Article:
My name is Bethan Pettitt and I've been the head gardener at the Brantwood Estate in Coniston for just over a year. Welcome to my new regular column which, as you might expect, is all about gardening.

I’ve been gardening all my life as a hobby and have been obsessed with plants since about the age of three. I was also fascinated by creative practices and alternated between environmental work and the performing arts for some time before training and settling into gardening more seriously.

Growing up in rural West Wales, it’s no surprise that plants were my first love and I cannot imagine doing anything else now. The years I spent in the arts - working with crafts, community arts and performing with circuses – have given me a lot of useful skills for being the Head Gardener of an estate, though you might not think it. We use our creative and aesthetic decision making in both roles, as well as project management and working with people from many different disciplines as well as the public.

In historic estates such as this one, an interest in history – whether it is social history or the history of design is also useful. For me, the creative and gardening worlds are inextricably bound together. Having my hobby as my job is a dream come true but it does mean I rarely switch off - I spend all day physically gardening and my evenings looking up plants and techniques!

Brantwood, Coniston

The Brantwood estate near Coniston is a very special place. It was the home of the famous artist, writer and social reformer John Ruskin and is now owned and operated by the Brantwood Trust. The grounds were described as a ‘series of exquisite jewel-like garden islands set in a wider sea of ancient woodland’ by David Ingram, the ex-Regius Keeper of Edinburgh Botanic Garden. Our gardens range from fruit and veg gardens to ornamental borders, an orchard and ‘wild’ gardens of naturalised plantings, whilst our estate reaches from the shores of Coniston Water to our very own fell, Crag Head. Several of the gardens were designed by Ruskin himself, others by his cousin Joan and a few were created more recently to explore Ruskin’s ideas in a more modern context. You’ll find a mix of formal and informal planting in the gardens and of course the semi-ancient woodland is always a joy to behold too – especially in May, as the bluebells carpet the forest floor.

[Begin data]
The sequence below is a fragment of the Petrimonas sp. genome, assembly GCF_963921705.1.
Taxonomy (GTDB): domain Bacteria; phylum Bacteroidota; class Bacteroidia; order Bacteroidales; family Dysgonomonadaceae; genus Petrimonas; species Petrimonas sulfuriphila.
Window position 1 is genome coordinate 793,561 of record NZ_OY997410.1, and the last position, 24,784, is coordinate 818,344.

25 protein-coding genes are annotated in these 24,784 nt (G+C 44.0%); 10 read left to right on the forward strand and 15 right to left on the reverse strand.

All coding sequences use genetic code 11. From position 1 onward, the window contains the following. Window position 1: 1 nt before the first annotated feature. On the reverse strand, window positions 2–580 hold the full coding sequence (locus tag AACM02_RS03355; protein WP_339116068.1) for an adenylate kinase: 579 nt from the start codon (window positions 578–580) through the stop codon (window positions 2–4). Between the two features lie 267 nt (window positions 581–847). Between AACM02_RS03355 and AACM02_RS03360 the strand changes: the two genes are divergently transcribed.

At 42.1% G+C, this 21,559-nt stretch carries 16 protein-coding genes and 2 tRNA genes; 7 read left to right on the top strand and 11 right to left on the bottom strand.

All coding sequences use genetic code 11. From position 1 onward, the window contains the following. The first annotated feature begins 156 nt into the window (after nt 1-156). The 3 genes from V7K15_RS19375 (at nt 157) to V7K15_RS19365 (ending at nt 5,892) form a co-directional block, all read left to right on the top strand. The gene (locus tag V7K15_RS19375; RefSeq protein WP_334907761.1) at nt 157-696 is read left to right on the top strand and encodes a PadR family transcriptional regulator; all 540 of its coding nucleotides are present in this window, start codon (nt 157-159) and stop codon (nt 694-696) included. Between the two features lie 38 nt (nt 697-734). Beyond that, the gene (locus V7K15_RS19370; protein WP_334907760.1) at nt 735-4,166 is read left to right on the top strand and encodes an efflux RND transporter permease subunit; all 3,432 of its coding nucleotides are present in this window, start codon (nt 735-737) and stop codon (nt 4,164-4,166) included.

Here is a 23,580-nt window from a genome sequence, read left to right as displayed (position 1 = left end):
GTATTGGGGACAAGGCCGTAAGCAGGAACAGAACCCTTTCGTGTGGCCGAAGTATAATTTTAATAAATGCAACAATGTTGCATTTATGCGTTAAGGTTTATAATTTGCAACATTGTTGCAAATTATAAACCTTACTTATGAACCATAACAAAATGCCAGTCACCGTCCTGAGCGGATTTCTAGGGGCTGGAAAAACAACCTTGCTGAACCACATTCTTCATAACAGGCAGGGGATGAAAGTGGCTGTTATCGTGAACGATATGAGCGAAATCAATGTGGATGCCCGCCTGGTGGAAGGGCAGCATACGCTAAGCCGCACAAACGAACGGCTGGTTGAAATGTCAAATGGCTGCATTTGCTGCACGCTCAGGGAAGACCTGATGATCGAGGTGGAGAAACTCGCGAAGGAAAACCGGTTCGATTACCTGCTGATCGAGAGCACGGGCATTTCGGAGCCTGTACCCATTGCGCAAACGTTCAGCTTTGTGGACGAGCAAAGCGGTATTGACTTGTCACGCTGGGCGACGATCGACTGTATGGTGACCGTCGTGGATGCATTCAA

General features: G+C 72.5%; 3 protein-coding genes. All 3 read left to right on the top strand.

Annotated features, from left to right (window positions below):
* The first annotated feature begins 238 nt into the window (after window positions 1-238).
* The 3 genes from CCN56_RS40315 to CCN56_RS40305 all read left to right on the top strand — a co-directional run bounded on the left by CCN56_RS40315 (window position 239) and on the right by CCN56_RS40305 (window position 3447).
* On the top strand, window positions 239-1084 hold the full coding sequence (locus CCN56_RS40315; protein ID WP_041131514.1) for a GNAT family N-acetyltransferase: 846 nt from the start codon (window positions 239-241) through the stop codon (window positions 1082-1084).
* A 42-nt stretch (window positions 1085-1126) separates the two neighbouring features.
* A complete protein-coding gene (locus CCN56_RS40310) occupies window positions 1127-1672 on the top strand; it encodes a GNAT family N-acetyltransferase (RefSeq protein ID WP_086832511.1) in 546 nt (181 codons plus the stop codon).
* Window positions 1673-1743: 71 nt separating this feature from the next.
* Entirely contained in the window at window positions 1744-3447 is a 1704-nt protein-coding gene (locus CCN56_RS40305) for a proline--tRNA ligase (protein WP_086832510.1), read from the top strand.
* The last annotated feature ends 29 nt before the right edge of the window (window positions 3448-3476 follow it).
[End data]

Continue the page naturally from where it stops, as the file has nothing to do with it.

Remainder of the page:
Bluebells at Brantwood

Spring is certainly in the air now, we have lots of plants awakening and colour returning to the garden. We have Camellias, flowering currants, bright blue stars of Omphalodes, otherwise known as navelwort, all amongst the spring bulbs of daffodil, snowdrops, crocus and the bolder splashes of blue from Iris reticulata and Iris unguicularis. The hellebores are a real star of this season too and they are great for bees, as is willow which is also adorable when it comes into flower. Willow is great for bees as it flowers as they are coming out of hibernation and need food, quick! Soon the Azaleas in the Harbour Walk will be flowering and the whole estate will be awash with colour. It is a great time to get out into your garden and take stock. There are a few tasks that will really help get your garden in the best shape for the coming season.

Flowers at Brantwood

We have a lot of trees and shrubs at Brantwood, so we’ve been busy with them all winter as you have to prune most of them while they are dormant. The apples in particular had an extensive, detailed prune this winter as this improves the quality of our fruit. If an apple tree is getting too dense, and the fruit too shaded, it invites problems like blotch, fly speck, bitter pit and canker. There is also little point letting fruit develop where it is out of reach! Counterintuitively, pruning can help prolong the life of a tree, this is especially noticeable with hazel coppices, where it can extend the life of a tree by hundreds of years. Mulching around the base of your orchard trees can improve the health of the trees too (but don’t pile mulch against the trunk).

Woodland at Brantwood